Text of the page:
Charleston leaders and doctors warn of "steep price" for ignoring COVID-19 dangers, roll out four-color alert system 

MUSC introduces COVID-19 warning level alert system

click to enlarge MUSC prepared for a surge of coronavirus patients in late April

Sam Spence

MUSC prepared for a surge of coronavirus patients in late April

Health, business and education leaders from around the Lowcountry made a plea with the public to follow COVID-19 safety recommendations during a virtual press conference today, rolling out a four-stage alert system they hope will drive home the message. "We're at a tipping point right now," said Dr. Anthony Jackson of Roper Healthcare.

COVID-19 has grown faster in South Carolina than any individual country, according to data analyzed by The New York Times. As of Thursday, over 50,000 cases of novel coronavirus have been confirmed in S.C. along with almost 900 deaths.

Charleston County has the second-highest rate of COVID-19 cases in the state, with 6,698 positive tests and 51 confirmed deaths.

MUSC President David Cole said the new COVID-19 warning level alert system can raise awareness and encourage good choices.

"COVID-19 safety recommendations have been embraced by some and disregarded by many," Cole said. "Choosing to disregard critical guidance at this point in time is going to exact a steep price in the very near future that no one wants to pay."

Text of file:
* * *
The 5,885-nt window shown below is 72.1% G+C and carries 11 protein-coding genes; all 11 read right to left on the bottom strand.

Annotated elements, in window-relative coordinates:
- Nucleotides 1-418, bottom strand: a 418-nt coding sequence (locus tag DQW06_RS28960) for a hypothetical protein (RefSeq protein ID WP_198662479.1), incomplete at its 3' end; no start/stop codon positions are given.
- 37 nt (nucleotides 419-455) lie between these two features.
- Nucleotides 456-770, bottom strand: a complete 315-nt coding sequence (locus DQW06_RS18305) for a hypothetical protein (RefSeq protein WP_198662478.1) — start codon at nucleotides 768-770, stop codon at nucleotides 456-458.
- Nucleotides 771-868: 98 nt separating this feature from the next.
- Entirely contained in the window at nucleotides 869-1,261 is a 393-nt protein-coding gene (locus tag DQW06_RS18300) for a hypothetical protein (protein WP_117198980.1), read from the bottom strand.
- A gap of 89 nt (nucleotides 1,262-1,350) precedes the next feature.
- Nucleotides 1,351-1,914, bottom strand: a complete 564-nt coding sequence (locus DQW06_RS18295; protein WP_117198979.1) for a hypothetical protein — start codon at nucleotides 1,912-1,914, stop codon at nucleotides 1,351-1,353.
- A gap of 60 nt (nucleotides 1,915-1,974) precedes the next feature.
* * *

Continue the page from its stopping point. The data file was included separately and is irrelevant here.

The Charleston area is at a code orange level, according to the alert system, meaning there are "high levels or rapid increases in transmission."

  • MUSC

Health experts continue to recommend wearing a face mask, washing hands frequently and keeping about 6 ft. from others to slow the spread of COVID-19.

Catherine Dority, the director of marketing for the Charleston Area Convention and Visitors Bureau, encouraged businesses to embrace safety. "The time to make the right choice is now," she said.

Gerrita Postlewait, superintendent Charleston County schools, indicated safety practices may be used to reopen schools. "Our children need to get back to the normalcy of schooling," she said, "Both for academic reasons and for their social and emotional wellbeing."

The Charleston area is tracking toward code red by late July or early August, according to Cole. "That would mean significant outbreaks are present and worsening, our testing and contact tracing capacity is strained or exceeded, hospitals are full or almost full and may be unable to care for the volume of patients."

Cole warned this will erase the gains made through the shutdown, there will be "unnecessary death and illness" and children will not be able to go back to school in the fall. 

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